Dias and Ressler (2014)’s argument for epigenetic transfer of conditioning was bolstered by 12 neuroanatomical experiments, with the first one (marked as “Figure 3g” in Table 1) being representative. Staining indicated that the offspring of mice fear conditioned with acetophenone had larger acetophenone-responding glomeruli in the olfactory bulb compared to both the offspring of mice without conditioning and to the offspring of mice conditioned to a different odor. Experimental success required a significant ANOVA and a significant contrast between the experimental group and each of the control groups. The probability of a successful outcome (estimated by simulated experiments as 0.782) differs from the ideal value of one because the test between mice conditioned to different odors has only modest experimental power due to the relatively small sample size for one of the groups (n = 18). Other neuroanatomical studies compared staining of odor-responding glomeruli in different brain regions and in different mouse strains, generations, and developmental contexts. Similar to the behavioral studies, every reported experiment produced a pattern of significant and nonsignificant findings deemed to provide support for the theoretical claims. The probability of experiments like these being so successful is the product of the appropriate probabilities listed in Table 1, which is 0.189. Although better than for the behavioral experiments, this analysis indicates only a one in five chance of successfully replicating the full set of neuroanatomical findings reported in Dias and Ressler (2014) with effects and sample sizes similar to the original report.
The claim that olfactory conditioning could epigenetically transfer to offspring is based on successful findings from both the behavioral and neuroanatomical studies. If that claim was correct, if the effects were accurately estimated by the reported experiments, and if the experiments were run properly and reported fully, then the probability of every test in a set of experiments like these being successful is the product of all the probabilities in Table 1, which is 0.004. The estimated reproducibility of the reported results is so low that we should doubt the validity of the conclusions derived from the reported experiments.
How could the findings of Dias and Ressler (2014) have been so positive with such low odds of success? Perhaps there were unreported experiments that did not agree with the theoretical claims; perhaps the experiments were run in a way that improperly inflated the success and type I error rates, which would render the statistical inferences invalid. Researchers can unintentionally introduce these problems with seemingly minor choices in data collection, data analysis, and result interpretation. Regardless of the reasons, too much success undermines reader confidence that the experimental results represent reality.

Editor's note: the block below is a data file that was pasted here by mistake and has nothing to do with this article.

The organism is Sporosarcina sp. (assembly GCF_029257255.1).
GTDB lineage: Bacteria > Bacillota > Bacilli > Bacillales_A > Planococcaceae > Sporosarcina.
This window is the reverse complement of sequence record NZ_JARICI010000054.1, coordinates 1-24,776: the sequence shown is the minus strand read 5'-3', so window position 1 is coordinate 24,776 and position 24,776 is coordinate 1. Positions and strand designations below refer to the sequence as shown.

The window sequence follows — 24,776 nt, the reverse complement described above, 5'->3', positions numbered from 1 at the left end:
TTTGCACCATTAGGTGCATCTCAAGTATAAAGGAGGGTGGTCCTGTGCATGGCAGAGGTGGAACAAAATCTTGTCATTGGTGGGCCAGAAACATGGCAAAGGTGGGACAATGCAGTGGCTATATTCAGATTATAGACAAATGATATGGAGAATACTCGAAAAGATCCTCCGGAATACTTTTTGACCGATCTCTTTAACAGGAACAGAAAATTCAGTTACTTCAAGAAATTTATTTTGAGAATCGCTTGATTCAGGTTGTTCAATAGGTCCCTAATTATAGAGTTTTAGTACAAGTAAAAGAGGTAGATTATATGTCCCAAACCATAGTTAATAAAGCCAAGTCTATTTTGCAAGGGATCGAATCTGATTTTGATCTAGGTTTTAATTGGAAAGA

Even if some of the effects prove to be real, the findings reported in Dias and Ressler (2014) likely overestimate the effect magnitudes because unreported unsuccessful outcomes usually indicate a smaller effect than reported successful outcomes. Scientists planning to design experiments that replicate the significant behavioral findings in Dias and Ressler (2014) might find it prudent to halve the pooled effect size value from 1.0 to 0.5. To show statistical significance with a power of 0.8 for a difference of means, such a replication experiment requires sample sizes of 64 in each group, which is four times the size of the largest experimental samples used by Dias and Ressler (2014). Importantly, even for such high power experiments, one would not expect all studies to produce successful outcomes. For proper experiments, the rate of experimental success has to match the characteristics of the experiments, effects, and analyses. Scientific claims based on hypothesis tests from a set of experiments require either highly powered successful experiments or pooling across both successful and unsuccessful experiments.
Supporting information is available online at http://www.genetics.org/lookup/suppl/doi:10.1534/genetics.114.163998/-/DC1.
Communicating editor: M. Johnston
- Copyright © 2014 by the Genetics Society of America